The creator of the diesel engine is officially considered the German inventor and industrialist Rudolf Diesel, by which this, today unavoidable, type of engine is named. Diesel was a mechanical engineer by profession. Immediately after graduation, he got a job as an engineer to develop refrigeration, but internal combustion engines have always been his primary interest. At that time, all internal combustion engines were operating with assistance candles which burned a mixture of fuel and air. In 1892, Rudolf Diesel succeeded in protecting the patent of an internal combustion engine that educates a fuel mixture on auto-ignition.
The first prototype was far from what is nowadays considered to be a modern diesel engine. The patent is protected by a brief description of a device according to which a new type of engine is explained as an internal combustion engine in which the piston by compression raises the air temperature to a level that allows the injected fuel to start independently and release energy. Although the first prototype, built by Rudolf Diesel only in 1897, did not resemble a modern diesel engine at all, its operating principle was identical to the principle by which the state-of-the-art "common rail" unit works, and in this way it was proved in a practical way that ignition of the fuel mixture is not a necessary spark.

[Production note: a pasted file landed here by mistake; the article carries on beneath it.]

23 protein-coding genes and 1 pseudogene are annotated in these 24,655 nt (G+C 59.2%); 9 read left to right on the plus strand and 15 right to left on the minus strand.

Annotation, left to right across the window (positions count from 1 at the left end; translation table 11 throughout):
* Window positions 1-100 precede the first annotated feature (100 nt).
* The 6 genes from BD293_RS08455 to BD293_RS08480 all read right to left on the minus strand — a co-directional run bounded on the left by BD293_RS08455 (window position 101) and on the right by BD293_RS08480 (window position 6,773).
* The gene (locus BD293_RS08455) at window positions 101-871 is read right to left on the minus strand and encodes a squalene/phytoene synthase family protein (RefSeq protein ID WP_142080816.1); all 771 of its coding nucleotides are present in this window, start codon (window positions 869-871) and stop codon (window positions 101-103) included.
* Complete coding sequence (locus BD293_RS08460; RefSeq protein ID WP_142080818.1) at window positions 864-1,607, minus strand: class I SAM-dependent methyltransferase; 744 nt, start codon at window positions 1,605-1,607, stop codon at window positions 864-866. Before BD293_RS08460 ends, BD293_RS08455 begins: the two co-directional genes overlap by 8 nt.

Up to that point, the main source of propulsion and the driver of the industrial revolution in general were steam engines, which were widely used in rail and water transport. The diesel engine had one major advantage. The first thermodynamic calculations as well as practical tests showed that, in theory, a self-ignition engine has the potential to use up to 75 percent of total fuel energy, while steam engines at their technical peak managed to use only 10 percent of the thermal power of the fuel. This was a clear sign not only for the creator of the diesel engine itself, but also for numerous companies and investors who wanted to invest in the development of new technology.
Initially, diesel engines were used mainly for the needs of industry, water transport and heavy machinery. Their application in the "civil sector" and in the automotive industry was not widespread. Certainly, the main reason was the rough and uneven operation of the diesel engine, which as such was unsuitable for installation in a car, while its virtues such as economy and durability were indispensable in the freight program and industry. However, the potential of diesel technology did not go unnoticed, so in 1936, Mercedes introduced the model "260 D", the first production car in the world equipped with a diesel engine.
The four-cylinder, two-and-a-half-liter engine was powered by Bosch's injection system, which released 45 horsepower, which was enough to drive a car weighing 1.530 kilograms to a maximum speed of 95 kilometers per hour. By 1940, 2.000 copies had been produced, when the manufacturer completely turned to production for the needs of the military. The diesel engine has been refined numerous times over the coming decades, but for the first major shift when it comes to the automotive industry it is again worth it Mercedes, in 1977, when it introduced the first car powered by a turbo diesel engine, the "300 SD" model.